I think the myths in the Bible are great - fascinating historically, highly revealing in our psychology, and - if you understand them as myth - give us pointers on where to go.

And the same for many of the others….but to take one particular Bronze Age myth, out of the thousands available (and there are two in Genesis), of a god forming man out of dirt and woman out of one of his ribs, literally - as the “factual truth” - that’s insanity. (That’s too severe…just an abandonment of rationality in favor of one particular ancient cultic belief).

Hans-Georg Lundahl
I note your explanation.

First, I note, it doesn’t (and non-factuality doesn’t) follow from the definition you cited.

“Myth is a folklore genre consisting of narratives that play a fundamental role in a society, such as foundational tales or origin myths.”

Let’s break this down.

“Myth is a folklore genre”

Folklore doesn’t mean non-factual.

“consisting of narratives that play a fundamental role in a society,”

Like actually historic narratives could never play that role (irony, if you are sarcastically challenged).

“such as foundational tales or origin myths.”

And this also does not mean non-factual.

When one and the same thing to be explained as to origin has two competing origin myths, one of these would be false, non-factual, but that is because they compete.

For instance, if man being self aware is explained in terms of “100,000 or 7 million years ago” or in terms of “to the image of God he created him:” (in Genesis 1:26) - one of these origin myths must be non-factual. Not because they are origin myths, but because they contradict (when you take Genesis 5 and 11 and the latter leading up to Abraham into account).

And what about actually believing it?

“just an abandonment of rationality in favor of one particular ancient cultic belief”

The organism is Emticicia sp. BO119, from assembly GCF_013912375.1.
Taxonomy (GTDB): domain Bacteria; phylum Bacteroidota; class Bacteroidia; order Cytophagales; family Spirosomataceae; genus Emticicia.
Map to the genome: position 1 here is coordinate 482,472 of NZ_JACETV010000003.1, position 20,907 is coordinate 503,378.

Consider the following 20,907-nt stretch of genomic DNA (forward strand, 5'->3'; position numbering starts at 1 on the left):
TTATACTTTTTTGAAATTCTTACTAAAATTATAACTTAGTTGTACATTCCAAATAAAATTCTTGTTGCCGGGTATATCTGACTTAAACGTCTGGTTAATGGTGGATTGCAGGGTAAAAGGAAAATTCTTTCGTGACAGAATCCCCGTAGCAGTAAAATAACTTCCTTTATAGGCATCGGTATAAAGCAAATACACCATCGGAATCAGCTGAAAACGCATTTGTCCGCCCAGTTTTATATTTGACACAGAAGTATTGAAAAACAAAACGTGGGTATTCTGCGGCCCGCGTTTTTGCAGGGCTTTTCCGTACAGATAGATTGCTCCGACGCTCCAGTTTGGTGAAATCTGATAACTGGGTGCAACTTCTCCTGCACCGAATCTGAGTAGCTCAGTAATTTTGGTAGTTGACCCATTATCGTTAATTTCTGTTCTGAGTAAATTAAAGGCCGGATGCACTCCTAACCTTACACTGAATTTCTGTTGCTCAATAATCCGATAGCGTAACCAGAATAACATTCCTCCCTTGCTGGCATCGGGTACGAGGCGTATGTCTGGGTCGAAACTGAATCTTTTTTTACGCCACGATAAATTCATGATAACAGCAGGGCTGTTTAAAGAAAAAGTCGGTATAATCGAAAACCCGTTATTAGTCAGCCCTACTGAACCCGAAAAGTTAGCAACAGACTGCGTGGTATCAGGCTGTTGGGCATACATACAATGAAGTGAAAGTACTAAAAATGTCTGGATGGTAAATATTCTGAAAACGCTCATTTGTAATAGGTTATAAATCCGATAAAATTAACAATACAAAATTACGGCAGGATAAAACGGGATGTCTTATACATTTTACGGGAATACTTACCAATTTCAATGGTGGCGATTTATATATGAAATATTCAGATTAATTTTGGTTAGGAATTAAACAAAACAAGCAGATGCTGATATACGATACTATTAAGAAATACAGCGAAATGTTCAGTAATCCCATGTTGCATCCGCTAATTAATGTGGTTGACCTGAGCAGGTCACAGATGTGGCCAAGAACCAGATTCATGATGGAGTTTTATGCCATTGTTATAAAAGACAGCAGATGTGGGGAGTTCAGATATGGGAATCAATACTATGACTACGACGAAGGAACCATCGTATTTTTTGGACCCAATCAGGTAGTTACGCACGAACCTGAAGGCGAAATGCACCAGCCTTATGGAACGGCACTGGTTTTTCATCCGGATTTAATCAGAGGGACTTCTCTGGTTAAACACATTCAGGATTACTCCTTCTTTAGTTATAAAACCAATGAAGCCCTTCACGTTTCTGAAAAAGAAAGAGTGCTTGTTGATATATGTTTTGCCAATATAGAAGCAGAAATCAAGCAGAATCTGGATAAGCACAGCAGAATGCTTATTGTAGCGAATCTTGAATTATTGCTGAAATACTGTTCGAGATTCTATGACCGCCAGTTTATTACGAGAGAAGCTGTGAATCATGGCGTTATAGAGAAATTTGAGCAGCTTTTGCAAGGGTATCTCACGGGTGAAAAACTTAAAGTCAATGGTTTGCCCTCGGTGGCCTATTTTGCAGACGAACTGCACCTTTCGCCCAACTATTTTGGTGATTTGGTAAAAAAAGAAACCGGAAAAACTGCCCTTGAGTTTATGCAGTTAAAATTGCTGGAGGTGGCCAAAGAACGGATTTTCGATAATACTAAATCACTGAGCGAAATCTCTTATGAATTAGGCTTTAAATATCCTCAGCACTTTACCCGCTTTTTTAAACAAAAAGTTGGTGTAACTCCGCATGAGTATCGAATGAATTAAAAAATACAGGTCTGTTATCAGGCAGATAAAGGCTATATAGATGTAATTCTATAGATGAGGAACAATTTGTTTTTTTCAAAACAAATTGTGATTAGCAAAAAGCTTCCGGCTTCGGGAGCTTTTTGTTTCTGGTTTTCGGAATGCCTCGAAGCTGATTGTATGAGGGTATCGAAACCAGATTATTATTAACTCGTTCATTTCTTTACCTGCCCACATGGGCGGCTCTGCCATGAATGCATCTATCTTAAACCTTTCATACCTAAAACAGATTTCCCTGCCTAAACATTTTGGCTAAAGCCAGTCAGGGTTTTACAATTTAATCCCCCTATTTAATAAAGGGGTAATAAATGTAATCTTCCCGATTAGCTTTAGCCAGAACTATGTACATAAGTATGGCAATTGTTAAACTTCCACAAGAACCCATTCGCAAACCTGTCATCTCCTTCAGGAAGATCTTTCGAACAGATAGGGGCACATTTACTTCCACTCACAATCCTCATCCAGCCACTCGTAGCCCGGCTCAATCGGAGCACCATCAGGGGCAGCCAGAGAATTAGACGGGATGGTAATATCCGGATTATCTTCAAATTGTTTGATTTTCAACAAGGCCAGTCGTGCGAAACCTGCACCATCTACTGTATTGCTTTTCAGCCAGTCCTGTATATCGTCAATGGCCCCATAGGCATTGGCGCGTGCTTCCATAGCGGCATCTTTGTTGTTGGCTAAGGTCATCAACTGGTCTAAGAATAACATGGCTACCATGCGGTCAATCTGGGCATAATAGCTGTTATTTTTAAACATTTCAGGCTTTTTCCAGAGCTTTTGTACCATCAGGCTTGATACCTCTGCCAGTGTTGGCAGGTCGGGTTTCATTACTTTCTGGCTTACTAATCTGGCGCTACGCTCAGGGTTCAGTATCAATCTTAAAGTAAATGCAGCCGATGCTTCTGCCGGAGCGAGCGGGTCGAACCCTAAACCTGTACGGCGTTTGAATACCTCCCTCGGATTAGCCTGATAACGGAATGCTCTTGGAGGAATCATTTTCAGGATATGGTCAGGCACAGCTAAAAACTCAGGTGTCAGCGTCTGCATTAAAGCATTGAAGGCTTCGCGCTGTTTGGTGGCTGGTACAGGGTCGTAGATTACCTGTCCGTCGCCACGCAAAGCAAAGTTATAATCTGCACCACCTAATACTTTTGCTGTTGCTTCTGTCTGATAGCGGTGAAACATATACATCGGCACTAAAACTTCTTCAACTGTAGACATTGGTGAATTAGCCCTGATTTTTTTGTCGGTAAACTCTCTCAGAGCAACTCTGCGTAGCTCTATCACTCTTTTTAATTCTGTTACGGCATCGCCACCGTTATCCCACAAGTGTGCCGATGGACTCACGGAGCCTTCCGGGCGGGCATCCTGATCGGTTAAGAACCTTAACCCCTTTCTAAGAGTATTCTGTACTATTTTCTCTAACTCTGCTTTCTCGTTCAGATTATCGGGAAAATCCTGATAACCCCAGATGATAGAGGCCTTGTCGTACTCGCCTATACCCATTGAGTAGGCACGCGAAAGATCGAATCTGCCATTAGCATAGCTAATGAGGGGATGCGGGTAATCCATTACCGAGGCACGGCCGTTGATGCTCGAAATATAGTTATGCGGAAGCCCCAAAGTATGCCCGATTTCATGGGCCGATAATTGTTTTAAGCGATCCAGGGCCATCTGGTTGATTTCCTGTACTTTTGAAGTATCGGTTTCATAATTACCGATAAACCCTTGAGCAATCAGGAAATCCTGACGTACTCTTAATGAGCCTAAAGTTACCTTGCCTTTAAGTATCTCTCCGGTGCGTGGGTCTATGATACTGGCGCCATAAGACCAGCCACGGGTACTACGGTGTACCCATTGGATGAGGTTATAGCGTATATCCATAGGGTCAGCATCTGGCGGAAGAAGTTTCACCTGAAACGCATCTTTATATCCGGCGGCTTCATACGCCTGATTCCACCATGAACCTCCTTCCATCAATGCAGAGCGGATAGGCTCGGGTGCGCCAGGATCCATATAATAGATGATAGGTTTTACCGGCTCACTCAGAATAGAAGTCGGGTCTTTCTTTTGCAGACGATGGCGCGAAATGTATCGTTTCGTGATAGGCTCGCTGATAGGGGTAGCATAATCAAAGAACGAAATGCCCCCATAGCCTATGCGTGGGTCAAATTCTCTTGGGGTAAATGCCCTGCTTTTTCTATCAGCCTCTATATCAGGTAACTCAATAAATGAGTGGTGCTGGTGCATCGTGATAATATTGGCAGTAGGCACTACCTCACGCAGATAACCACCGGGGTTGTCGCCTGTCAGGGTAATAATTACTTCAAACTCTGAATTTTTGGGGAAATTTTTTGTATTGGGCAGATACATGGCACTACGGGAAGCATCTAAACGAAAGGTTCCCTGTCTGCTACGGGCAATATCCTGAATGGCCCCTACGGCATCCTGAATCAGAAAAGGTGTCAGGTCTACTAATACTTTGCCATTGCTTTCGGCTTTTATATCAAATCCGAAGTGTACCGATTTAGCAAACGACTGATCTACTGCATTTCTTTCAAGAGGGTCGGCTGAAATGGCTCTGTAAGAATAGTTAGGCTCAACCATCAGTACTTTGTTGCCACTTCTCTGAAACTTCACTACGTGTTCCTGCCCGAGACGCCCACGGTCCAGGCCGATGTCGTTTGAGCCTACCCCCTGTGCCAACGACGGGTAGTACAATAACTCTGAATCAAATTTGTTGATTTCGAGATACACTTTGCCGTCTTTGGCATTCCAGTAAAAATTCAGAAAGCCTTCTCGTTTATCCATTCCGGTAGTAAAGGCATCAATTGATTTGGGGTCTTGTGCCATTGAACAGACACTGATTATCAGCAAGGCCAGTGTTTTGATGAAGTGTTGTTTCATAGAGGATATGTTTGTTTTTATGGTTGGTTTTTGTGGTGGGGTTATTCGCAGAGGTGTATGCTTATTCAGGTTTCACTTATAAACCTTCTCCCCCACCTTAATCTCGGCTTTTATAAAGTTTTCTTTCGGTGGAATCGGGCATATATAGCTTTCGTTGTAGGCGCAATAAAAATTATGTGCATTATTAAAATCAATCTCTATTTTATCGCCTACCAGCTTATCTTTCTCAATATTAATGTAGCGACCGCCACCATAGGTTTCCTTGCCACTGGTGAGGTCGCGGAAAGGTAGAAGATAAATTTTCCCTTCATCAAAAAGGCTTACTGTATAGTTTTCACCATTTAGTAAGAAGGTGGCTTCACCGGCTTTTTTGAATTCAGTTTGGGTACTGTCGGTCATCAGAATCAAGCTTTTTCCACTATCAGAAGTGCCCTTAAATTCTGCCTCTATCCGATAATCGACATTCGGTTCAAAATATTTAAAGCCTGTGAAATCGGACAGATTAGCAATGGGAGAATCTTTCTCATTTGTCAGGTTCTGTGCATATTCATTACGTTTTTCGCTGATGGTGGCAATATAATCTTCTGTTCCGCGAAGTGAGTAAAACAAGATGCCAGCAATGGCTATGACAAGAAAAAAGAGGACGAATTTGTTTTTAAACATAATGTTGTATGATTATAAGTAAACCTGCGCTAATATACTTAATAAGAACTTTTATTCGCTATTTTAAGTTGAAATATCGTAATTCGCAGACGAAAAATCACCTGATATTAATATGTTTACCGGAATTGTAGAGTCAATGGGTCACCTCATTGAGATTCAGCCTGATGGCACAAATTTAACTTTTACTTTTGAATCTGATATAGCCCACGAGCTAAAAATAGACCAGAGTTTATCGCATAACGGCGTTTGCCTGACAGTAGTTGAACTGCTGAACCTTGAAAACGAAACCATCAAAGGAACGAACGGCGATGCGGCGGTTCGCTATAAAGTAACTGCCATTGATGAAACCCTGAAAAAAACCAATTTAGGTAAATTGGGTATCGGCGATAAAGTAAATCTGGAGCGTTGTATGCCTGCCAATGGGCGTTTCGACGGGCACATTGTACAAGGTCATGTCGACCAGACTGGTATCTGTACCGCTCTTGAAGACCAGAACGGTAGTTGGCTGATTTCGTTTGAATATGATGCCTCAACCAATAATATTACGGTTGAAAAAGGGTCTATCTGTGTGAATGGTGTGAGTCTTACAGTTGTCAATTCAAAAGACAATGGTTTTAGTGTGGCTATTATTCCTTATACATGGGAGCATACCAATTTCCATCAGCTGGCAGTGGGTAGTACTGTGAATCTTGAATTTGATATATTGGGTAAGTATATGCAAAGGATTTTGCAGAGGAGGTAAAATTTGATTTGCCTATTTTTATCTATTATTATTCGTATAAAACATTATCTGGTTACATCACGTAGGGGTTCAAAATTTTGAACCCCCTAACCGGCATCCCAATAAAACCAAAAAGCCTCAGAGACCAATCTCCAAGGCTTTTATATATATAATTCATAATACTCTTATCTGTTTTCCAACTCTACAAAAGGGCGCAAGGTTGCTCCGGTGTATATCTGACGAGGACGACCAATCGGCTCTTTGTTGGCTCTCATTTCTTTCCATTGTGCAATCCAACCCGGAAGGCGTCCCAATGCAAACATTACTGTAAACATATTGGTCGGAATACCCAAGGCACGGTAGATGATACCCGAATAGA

Well, I could say for your belief system, it is “just an abandonment of rationality in favor of one particular modern cultic belief” - only difference being yours is modern, mine is ancient.

So far, you have not even begun arguing for the modern against the ancient of these two beliefs.

And if thousands of beliefs are available, why pick a modern one which stands out so starkly against all the ancient ones?

Now, you did give me a slight challenge as to why this ancient belief rather than some other ones.

I’ll give a few reasons:

  • unlike other origin myths about mankind, this one provides a genealogy for a line going from the beginning of mankind to a man in a specific historic setting;
  • unlike other origin myths about mankind, this one takes seriously that we are more than just matter, we aren’t the robots of some gods;
  • unlike the other ones, this one gives measures for the ark that would actually function, if there is one “kind” for every 17 or 18 Linnaean “species” - I have checked, and 18 species in five “genuses” or “genera” is what we have for hedgehogs;
  • unlike the other ones in the civilised parts of the Old World, including the one you cited “Enmerker and the Lord of Aratta” - this one gives an explanation of why there are so diverse languages so soon after the Flood.